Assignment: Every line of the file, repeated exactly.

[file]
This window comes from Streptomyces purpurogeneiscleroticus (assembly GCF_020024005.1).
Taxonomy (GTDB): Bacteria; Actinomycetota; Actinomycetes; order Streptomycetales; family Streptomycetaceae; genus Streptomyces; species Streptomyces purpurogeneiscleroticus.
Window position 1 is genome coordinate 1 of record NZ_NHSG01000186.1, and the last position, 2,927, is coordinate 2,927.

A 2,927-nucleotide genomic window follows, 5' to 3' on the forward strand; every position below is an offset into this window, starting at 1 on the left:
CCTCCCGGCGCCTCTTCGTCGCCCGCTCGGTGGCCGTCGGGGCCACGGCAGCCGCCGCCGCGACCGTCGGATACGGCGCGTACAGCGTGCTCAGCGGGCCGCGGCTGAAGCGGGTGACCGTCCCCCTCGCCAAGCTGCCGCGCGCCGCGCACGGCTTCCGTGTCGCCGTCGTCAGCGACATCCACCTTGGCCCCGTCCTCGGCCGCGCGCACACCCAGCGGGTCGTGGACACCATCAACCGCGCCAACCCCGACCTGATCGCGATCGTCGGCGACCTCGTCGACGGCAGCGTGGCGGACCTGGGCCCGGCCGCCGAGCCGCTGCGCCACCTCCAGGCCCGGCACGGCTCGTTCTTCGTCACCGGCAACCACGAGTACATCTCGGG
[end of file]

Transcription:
This window comes from Streptomyces purpurogeneiscleroticus (assembly GCF_020024005.1).
Taxonomy (GTDB): Bacteria; Actinomycetota; Actinomycetes; order Streptomycetales; family Streptomycetaceae; genus Streptomyces; species Streptomyces purpurogeneiscleroticus.
Window position 1 is genome coordinate 1 of record NZ_NHSG01000186.1, and the last position, 2,927, is coordinate 2,927.

A 2,927-nucleotide genomic window follows, 5' to 3' on the forward strand; every position below is an offset into this window, starting at 1 on the left:
CCTCCCGGCGCCTCTTCGTCGCCCGCTCGGTGGCCGTCGGGGCCACGGCAGCCGCCGCCGCGACCGTCGGATACGGCGCGTACAGCGTGCTCAGCGGGCCGCGGCTGAAGCGGGTGACCGTCCCCCTCGCCAAGCTGCCGCGCGCCGCGCACGGCTTCCGTGTCGCCGTCGTCAGCGACATCCACCTTGGCCCCGTCCTCGGCCGCGCGCACACCCAGCGGGTCGTGGACACCATCAACCGCGCCAACCCCGACCTGATCGCGATCGTCGGCGACCTCGTCGACGGCAGCGTGGCGGACCTGGGCCCGGCCGCCGAGCCGCTGCGCCACCTCCAGGCCCGGCACGGCTCGTTCTTCGTCACCGGCAACCACGAGTACATCTCGGG